Back to February 2020

It’s almost a year into freelancing, and I can confidently say it’s the best career choice I’ve made. Or best career choice that was forced on me, I suppose. I now work with five regular clients in health, wellness and high education. I have made a ton of beautiful connections throughout the year who have provided me with opportunities to write about exciting topics I would never have thought to explore.  

This is the part where I’m supposed to share an overused cliché like “every door closed is another door opened” or “every end is a new beginning.” I’ve also most definitely butchered those clichés. But honestly, unplanned changes suck. We’re all human, and even if you consider yourself a free spirit who thrives on spontaneity and adventure, there’s likely still a part of you that finds comfort in knowing you have your basic needs met. Losing a job puts those basic needs at risk, but there’s always light at the end of the tunnel (did I ruin another cliché? Oops). My light in getting laid off forced me to break away from a career I wasn’t thriving in and find fulfillment in a job I genuinely enjoy doing every day.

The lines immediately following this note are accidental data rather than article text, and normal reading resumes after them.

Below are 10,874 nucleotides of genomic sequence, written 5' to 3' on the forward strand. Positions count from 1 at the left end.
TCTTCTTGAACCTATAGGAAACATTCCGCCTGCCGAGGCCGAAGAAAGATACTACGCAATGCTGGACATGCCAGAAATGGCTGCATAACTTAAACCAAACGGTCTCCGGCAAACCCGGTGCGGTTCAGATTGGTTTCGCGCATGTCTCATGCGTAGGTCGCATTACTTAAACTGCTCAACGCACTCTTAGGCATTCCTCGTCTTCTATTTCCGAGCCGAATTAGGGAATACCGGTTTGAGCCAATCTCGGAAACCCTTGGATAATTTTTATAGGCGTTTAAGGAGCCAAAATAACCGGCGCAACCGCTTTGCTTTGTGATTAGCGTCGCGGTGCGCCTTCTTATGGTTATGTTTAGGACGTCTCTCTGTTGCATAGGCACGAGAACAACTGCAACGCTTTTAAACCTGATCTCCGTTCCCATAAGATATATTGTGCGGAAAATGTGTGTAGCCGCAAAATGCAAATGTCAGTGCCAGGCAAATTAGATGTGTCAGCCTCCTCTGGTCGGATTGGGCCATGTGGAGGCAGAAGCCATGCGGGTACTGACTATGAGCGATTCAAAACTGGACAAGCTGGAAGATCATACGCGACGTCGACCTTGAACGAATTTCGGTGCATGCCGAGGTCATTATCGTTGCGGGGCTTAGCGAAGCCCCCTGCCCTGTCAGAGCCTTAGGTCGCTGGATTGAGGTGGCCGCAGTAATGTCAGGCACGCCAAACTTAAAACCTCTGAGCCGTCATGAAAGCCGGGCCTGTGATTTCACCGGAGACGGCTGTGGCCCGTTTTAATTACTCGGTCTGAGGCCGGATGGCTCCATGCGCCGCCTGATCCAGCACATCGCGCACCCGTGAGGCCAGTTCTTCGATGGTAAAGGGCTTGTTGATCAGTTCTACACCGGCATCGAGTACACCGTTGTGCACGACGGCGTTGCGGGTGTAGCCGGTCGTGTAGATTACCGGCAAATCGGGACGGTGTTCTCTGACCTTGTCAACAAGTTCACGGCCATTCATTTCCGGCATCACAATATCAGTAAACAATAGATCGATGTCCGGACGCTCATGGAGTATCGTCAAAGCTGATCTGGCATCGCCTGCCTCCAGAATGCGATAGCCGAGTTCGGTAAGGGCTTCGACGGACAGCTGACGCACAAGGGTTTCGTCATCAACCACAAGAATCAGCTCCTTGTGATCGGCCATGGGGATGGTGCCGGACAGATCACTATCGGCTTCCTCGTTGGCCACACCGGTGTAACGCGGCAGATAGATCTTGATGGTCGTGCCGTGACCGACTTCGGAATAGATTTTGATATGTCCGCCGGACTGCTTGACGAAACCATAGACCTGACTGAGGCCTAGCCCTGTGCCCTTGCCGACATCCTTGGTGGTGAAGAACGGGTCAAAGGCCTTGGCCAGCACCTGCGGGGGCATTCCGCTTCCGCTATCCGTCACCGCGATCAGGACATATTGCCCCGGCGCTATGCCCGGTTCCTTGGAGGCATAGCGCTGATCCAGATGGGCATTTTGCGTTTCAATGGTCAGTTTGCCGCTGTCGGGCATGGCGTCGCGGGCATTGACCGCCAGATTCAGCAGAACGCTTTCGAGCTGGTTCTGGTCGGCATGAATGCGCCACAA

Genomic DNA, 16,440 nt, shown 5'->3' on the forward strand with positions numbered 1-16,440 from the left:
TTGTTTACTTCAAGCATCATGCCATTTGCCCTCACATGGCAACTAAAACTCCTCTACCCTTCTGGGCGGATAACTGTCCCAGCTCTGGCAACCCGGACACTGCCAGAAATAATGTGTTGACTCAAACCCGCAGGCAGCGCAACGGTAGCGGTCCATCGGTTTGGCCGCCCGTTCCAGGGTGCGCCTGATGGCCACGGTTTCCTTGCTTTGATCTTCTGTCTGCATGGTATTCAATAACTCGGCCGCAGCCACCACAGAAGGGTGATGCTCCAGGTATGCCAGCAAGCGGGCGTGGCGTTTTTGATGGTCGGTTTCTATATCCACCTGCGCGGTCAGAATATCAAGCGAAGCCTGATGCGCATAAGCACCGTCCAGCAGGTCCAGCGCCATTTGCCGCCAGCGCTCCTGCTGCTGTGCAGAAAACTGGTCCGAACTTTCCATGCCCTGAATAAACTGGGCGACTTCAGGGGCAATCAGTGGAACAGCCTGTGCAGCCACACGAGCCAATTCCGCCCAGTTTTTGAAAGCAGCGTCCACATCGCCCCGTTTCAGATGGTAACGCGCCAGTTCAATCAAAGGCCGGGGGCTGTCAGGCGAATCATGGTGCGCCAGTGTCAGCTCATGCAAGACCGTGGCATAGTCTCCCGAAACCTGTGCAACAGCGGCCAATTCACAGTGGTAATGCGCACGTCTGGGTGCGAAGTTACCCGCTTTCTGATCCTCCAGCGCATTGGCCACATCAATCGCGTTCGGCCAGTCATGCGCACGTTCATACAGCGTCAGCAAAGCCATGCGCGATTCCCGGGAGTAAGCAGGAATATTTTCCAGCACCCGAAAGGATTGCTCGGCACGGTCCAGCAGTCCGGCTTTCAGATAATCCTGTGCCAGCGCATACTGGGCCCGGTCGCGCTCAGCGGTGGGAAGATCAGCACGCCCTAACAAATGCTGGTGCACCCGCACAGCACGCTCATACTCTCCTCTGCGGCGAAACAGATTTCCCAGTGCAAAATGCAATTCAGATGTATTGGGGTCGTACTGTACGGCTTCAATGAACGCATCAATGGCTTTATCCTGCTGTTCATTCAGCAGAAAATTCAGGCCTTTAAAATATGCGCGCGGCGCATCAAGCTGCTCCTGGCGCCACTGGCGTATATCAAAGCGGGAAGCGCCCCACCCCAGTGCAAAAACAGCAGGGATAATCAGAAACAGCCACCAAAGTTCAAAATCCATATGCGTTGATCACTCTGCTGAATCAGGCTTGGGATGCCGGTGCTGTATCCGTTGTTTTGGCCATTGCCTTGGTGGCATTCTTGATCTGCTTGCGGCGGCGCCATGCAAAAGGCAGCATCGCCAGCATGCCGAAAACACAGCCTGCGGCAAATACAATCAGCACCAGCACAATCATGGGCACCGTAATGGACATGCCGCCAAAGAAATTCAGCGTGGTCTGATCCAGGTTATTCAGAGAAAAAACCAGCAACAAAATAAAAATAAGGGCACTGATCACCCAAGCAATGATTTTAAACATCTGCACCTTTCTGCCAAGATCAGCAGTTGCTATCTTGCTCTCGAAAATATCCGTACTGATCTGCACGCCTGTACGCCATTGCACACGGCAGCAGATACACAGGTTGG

By no means do I wish to dismiss anyone’s feels or experiences who have dealt with losing a job in the pandemic, but for me, getting laid off was the best part of 2020.  

Published by Jessica Braun Gervais

Experienced Content Writer with a demonstrated history of working in the e-learning and entertainment industry. Skilled in WordPress, Communication and Journalism. Strong media and communication professional with a Bachelor's degree focused in Arts, Entertainment and Media Management from Columbia College Chicago.